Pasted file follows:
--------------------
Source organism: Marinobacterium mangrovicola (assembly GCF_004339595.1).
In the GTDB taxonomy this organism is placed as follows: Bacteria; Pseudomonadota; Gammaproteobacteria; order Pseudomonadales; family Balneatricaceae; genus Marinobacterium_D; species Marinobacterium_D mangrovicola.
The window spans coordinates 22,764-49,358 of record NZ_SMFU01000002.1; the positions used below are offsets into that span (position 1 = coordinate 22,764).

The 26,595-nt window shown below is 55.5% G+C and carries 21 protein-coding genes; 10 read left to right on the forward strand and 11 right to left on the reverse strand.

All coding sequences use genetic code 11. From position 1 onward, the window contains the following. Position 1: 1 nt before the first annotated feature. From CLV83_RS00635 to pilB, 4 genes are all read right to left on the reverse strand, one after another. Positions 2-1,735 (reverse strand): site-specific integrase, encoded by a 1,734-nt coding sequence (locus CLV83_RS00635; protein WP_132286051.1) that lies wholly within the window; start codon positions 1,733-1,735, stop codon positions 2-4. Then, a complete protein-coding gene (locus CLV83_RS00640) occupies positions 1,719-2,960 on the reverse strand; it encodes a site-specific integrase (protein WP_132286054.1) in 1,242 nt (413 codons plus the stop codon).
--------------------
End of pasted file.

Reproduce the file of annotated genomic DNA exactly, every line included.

Source organism: Marinobacterium mangrovicola (assembly GCF_004339595.1).
In the GTDB taxonomy this organism is placed as follows: Bacteria; Pseudomonadota; Gammaproteobacteria; order Pseudomonadales; family Balneatricaceae; genus Marinobacterium_D; species Marinobacterium_D mangrovicola.
The window spans coordinates 22,764-49,358 of record NZ_SMFU01000002.1; the positions used below are offsets into that span (position 1 = coordinate 22,764).

The 26,595-nt window shown below is 55.5% G+C and carries 21 protein-coding genes; 10 read left to right on the forward strand and 11 right to left on the reverse strand.

All coding sequences use genetic code 11. From position 1 onward, the window contains the following. Position 1: 1 nt before the first annotated feature. From CLV83_RS00635 to pilB, 4 genes are all read right to left on the reverse strand, one after another. Positions 2-1,735 (reverse strand): site-specific integrase, encoded by a 1,734-nt coding sequence (locus CLV83_RS00635; protein WP_132286051.1) that lies wholly within the window; start codon positions 1,733-1,735, stop codon positions 2-4. Then, a complete protein-coding gene (locus CLV83_RS00640) occupies positions 1,719-2,960 on the reverse strand; it encodes a site-specific integrase (protein WP_132286054.1) in 1,242 nt (413 codons plus the stop codon).